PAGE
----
I deliberately didn’t read the comic insert midway through the book, so as to keep in flow with the novel. I’ve been told by the helpful people at my local comic stores that I really should have read the comics first, as they provide a much more detailed written and pictographic explanation of this time period that helps you get oriented before tackling the novel (and presumably the novel’s forthcoming successors).
I’ve added reading the comics to my list, but the lack of clear settings and relationships was not the biggest problem I had with Into the Void. That problem – was the Je’Daii, themselves.
Almost from the start, I couldn’t seem to like Lanoree, the ‘heroine’. She’s the Je’Daii Ranger trying to stop the destruction of the system by her brother, who ‘failed out’ of Je’Daii training and faked his own death to run off and search for a way to escape from the system and push out into the wider Universe.
After reading the book a second time, I decided that I really, really didn’t like any of the Je’Daii. They came off as cold individuals interested only in their narrow viewpoint of life. While they ostensibly protect the harmony of the Tython system, and are supposed to mediate disputes and stop criminal activities, the Je’Daii seem to be remarkably inconsistent and ineffective at these goals. Crime is rampant. The Je’Daii stop certain events, like the development of weapons, only to then engage the very people they’ve stopped to make weapons for the Je’Daii. There are planets and places mentioned where even the Je’Dai do not dare to go. And lastly, there’s the Je’Daii ‘exploration’ of the Force.
The Masters and Rangers did things that can be seen as morally questionable — highly morally questionable. A number of them are involved in something called the ‘Alchemy of the Flesh’, including Lanoree, who’s grown a brainless (she hopes) fleshly object from her own cells as an experiment on her ship. And there was the whole matter of the balance between the Light (Ashla) and the Dark (Bogan) side of the Force. The characters are supposed to remain balanced between these two extremes. Yet, I kept feeling as if the Je’Daii were a lot farther into the Darkside of the Force than they realized. Certainly Lanoree experienced a number of instances where she seemed to be ‘tempted’ – and while she remained convinced she had not Fallen, I can’t help but wonder whether she, and her Masters, are merely deluding themselves.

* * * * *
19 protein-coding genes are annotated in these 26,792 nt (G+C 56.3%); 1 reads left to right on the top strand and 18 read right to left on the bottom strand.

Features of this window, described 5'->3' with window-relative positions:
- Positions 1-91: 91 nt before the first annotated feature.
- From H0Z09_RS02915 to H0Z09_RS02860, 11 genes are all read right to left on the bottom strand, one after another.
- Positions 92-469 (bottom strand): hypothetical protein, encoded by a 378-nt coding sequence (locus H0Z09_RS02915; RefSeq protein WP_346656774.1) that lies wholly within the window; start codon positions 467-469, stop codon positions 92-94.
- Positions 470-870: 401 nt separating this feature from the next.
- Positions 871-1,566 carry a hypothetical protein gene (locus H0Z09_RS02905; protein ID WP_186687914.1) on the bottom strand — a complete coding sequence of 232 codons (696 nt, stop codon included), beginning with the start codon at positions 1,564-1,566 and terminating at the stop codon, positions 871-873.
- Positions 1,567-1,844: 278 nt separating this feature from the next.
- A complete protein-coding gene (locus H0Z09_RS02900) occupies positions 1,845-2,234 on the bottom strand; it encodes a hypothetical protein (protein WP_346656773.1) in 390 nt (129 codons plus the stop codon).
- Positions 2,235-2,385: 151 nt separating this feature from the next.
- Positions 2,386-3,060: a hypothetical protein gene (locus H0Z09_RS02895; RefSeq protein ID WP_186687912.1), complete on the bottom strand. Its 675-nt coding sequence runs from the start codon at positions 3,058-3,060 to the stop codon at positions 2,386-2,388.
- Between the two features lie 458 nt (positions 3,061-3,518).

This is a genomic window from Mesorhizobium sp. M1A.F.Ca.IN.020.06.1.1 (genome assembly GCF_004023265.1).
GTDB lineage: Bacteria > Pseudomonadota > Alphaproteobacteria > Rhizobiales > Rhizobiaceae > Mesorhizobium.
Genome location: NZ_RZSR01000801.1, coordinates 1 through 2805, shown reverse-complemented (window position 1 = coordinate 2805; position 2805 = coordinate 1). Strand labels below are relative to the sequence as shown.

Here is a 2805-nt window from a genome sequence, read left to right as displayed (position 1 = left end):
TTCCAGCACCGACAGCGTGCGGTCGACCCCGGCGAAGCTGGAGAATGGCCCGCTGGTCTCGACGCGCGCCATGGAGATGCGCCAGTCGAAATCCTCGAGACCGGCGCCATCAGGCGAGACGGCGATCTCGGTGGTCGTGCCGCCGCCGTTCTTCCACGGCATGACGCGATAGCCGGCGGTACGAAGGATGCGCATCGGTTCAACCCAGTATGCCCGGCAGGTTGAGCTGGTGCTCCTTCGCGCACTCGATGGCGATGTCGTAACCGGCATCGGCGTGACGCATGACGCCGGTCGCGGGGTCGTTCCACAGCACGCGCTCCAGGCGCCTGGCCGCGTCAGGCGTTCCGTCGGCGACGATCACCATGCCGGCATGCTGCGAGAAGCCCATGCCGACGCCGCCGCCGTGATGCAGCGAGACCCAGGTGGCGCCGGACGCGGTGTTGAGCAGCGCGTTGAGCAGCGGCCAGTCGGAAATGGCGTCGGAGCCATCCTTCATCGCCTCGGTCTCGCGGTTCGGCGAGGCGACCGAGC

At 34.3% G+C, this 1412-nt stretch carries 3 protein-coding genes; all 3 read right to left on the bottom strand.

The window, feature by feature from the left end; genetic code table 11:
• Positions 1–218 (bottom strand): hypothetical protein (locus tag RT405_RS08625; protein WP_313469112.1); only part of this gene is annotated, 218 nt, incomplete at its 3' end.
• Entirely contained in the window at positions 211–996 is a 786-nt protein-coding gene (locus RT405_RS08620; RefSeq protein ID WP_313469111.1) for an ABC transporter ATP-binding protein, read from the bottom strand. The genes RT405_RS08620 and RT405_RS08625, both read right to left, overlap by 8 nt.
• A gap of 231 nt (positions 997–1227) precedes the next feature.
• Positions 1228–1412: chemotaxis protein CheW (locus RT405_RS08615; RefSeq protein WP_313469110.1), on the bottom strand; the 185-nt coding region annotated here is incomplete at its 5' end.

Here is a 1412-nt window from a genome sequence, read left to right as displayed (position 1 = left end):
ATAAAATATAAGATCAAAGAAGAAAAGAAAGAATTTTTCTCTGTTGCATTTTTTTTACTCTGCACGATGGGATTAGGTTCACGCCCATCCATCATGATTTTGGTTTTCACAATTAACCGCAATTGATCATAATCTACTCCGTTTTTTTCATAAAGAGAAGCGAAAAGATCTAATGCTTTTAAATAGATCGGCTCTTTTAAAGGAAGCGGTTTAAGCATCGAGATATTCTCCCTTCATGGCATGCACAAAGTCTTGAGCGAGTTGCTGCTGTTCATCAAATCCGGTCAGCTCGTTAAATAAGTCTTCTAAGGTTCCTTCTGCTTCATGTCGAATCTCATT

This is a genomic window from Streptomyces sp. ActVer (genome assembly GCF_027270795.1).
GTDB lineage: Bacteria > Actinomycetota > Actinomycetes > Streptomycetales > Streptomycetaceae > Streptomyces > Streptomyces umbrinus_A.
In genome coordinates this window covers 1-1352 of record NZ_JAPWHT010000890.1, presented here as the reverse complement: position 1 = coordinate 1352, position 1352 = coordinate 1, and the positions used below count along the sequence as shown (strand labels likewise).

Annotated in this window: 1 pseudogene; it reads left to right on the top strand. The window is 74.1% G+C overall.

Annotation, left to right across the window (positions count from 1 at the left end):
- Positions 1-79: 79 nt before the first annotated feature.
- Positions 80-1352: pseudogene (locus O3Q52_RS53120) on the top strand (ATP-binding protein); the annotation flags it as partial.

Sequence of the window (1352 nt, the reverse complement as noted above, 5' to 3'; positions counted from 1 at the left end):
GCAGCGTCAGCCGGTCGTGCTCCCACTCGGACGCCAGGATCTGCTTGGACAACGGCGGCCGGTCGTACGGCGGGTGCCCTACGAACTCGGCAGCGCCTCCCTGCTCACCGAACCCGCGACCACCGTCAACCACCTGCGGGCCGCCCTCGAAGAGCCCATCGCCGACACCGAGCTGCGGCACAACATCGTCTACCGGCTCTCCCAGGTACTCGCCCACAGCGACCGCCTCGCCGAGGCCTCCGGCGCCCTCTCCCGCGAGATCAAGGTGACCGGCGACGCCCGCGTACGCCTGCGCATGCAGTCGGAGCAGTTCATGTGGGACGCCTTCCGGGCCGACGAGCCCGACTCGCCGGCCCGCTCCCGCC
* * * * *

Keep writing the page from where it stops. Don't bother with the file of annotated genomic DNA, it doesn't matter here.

In the course of pursuing her brother, Lanoree kills people, a lot of people, without much concern about her actions or her motivations. Someone presents an obstacle to her search, she talks to them only long enough to get herself into a strategic position, then pulls her sword and beheads that person. She literally is involved in the destruction of an entire city – and while that action was planned by her brother, she does nothing to assist the people of the dying city, choosing instead to run past them and continue her pursuit of her brother. Perhaps there was nothing she could have done – but in contrasting the events in this book with later novels, I think the Jedi Knights of later times would have at least tried to mitigate the chaos and death caused by their actions.
Had I read the comics beforehand, I might have enjoyed Into the Void more. I’m told that the characters of the comics are closer to the Star Wars Jedi we’ve come to know from the movies and earlier books. After I get through a few more of the novels, I plan to go back and read the comics, then reread Into the Void, and see if my opinions have changed.
In the end, as I said, it’s not a bad book, but it’s definitely not one that I would reread for fun or list as a personal Star Wars favorite.